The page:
So, I watched J____ go off to find another painter to research while I tried to figure out why Jackson Pollock was worth looking at. All I could find was that some art critic had discovered him in an apartment filled with paintings in New York. He was featured in some galleries and became the talk of the art world. I couldn’t decipher any meaning about the work or what it was supposed to mean other than the canvases were vast and moving and blah-dee blah-dee blah, something about nature and space. He died in a fiery crash with 2 women on board. Turns out my teacher had steered me toward a depressive, womanizing drunk.

 When it came time to do the painting, I set the large sheet of paper on the floor and stared at it. Sometime later, the teacher came by and encouraged me to actually put some paint on the paper. I had my cans all ready with brushes dipped upside-down in the yellow and black and red paint. I finally chose which colour to start with and began a flurry of dripping and dabbing until the paper was mostly covered with dots and squiggles. Oops, I spilled yellow from the can as I leaned over to the top of the page. No problem, just make the splash part of it. The actual painting was probably done in about 10 minutes. It was fun and actually looked like something – what, I had no idea.

 So, when I was done splattering, spilling and squiggling, I set the painting to dry. At the next class, the teacher presented our works with construction paper frames she had made herself and asked us for the names for the bottom plate.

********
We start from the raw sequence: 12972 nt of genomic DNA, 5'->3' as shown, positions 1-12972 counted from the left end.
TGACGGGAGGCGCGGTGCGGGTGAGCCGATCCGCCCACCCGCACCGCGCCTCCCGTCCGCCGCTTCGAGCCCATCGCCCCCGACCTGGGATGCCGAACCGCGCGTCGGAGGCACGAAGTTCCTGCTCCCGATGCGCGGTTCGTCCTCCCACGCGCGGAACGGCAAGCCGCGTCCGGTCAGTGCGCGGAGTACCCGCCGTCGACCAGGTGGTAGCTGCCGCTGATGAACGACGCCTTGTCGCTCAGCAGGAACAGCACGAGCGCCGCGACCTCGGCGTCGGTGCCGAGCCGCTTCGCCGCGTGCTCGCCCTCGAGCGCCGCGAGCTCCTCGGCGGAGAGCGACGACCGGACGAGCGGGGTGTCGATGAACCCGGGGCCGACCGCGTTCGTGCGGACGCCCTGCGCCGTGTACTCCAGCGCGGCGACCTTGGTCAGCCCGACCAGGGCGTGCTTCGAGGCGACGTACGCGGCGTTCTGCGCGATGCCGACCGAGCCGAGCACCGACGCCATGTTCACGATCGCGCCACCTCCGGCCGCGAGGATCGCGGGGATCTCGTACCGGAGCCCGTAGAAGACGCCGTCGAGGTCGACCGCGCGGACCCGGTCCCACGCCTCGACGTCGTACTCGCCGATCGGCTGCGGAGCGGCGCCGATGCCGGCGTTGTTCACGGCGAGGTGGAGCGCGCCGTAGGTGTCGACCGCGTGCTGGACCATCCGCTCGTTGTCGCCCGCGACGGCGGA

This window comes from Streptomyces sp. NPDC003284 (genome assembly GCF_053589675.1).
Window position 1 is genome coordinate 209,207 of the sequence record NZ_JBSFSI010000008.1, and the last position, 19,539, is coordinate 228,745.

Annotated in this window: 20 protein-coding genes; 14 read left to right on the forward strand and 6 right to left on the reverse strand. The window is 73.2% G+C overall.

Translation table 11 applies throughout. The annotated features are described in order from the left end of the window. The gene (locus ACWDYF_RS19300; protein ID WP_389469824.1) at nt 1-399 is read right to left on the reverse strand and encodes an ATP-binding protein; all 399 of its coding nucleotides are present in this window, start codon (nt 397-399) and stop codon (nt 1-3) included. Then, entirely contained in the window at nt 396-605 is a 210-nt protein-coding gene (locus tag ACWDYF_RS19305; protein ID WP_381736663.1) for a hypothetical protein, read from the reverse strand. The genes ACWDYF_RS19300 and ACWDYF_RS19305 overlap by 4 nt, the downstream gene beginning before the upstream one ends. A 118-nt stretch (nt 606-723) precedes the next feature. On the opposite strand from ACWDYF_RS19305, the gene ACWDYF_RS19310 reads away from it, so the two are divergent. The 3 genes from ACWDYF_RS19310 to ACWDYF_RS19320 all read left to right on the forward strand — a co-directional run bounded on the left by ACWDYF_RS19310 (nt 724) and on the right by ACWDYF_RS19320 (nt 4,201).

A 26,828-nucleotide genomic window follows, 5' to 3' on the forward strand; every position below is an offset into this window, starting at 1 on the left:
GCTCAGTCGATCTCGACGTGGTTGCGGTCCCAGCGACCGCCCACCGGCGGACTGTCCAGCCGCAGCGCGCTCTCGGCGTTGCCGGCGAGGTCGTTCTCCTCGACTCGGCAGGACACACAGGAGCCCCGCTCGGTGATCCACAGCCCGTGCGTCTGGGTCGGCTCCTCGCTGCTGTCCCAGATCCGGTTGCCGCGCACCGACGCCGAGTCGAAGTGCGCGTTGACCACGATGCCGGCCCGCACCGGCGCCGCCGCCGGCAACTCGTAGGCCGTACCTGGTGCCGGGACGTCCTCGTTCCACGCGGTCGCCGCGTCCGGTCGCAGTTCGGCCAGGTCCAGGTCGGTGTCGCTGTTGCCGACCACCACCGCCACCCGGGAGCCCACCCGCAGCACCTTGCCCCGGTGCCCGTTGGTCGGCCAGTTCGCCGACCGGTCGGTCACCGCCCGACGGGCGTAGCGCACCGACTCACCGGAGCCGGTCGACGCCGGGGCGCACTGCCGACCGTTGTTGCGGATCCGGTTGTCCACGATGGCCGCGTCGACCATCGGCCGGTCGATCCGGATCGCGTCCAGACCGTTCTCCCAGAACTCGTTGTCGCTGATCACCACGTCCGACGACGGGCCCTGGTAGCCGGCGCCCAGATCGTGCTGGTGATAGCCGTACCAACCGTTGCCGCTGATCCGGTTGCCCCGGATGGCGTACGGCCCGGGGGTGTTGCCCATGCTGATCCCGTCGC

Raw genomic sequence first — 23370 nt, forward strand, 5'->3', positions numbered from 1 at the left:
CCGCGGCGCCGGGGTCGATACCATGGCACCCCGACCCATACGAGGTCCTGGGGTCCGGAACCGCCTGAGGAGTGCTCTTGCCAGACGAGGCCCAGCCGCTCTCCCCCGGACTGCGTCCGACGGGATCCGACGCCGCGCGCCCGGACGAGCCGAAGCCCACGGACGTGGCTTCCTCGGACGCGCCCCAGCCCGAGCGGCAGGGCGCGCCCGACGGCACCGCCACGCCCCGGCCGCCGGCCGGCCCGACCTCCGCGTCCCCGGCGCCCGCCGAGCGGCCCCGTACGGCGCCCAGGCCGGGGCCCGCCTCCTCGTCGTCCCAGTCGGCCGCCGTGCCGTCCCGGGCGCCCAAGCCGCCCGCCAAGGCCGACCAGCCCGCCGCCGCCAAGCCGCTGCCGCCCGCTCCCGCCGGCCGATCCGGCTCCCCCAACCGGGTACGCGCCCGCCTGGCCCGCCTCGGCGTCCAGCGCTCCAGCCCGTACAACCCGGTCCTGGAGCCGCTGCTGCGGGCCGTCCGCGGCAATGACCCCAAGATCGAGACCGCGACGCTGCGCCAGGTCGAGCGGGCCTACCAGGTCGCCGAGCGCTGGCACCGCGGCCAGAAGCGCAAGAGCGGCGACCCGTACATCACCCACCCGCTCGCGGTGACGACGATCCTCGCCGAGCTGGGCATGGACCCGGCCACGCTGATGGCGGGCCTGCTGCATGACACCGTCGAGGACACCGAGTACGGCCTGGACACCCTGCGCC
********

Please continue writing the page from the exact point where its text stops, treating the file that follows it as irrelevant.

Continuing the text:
“Cully, do you have a name for your work?” Names, she explained were extremely important for abstract art to give them reference. My mind squirmed with this idea trying to reconcile it with the actual names of Pollock’s works like Number 1, 1950 and No. 5, 1948. Could I call it Composition? Work 1? Nothing came forth from my churning mind. Silence resulted. The heart-wrenching classroom silence that an unanswerable question from the teacher produces.

 “Don’t you have a name?”

I looked at the confusing mess and my mind drew a blank.

“What does it remind you of?”

“Nothing.”

“Come on. Use your imagination.”

“Confusion.”

“OK, what is something that you find confusing?”

I reached into the shallow recesses of childish memories and thought of the family gatherings where adults filled the room with incomprehensible chatter. “A room full of people talking.” I muttered.

Eventually, she steered me to a more articulate-sounding word for “people talking” and my page of scribbles and splashes was named Conversations. Exasperated, but, glad to be unburdened of the task, I slunk back in my chair. Something felt empty. The work was a joke, but, looking at the works of the rest of the class, mine was the only one that didn’t look like a joke. The others all had to make attempts at painting people and none were remarkable. Still, I respected them more for their failure than for my success. The teacher might have been a passable art history teacher, but, she was definitely not an art teacher. Confusion, embarrassment mixed with a mysterious feeling of unearned pride made for a strange mix of emotions.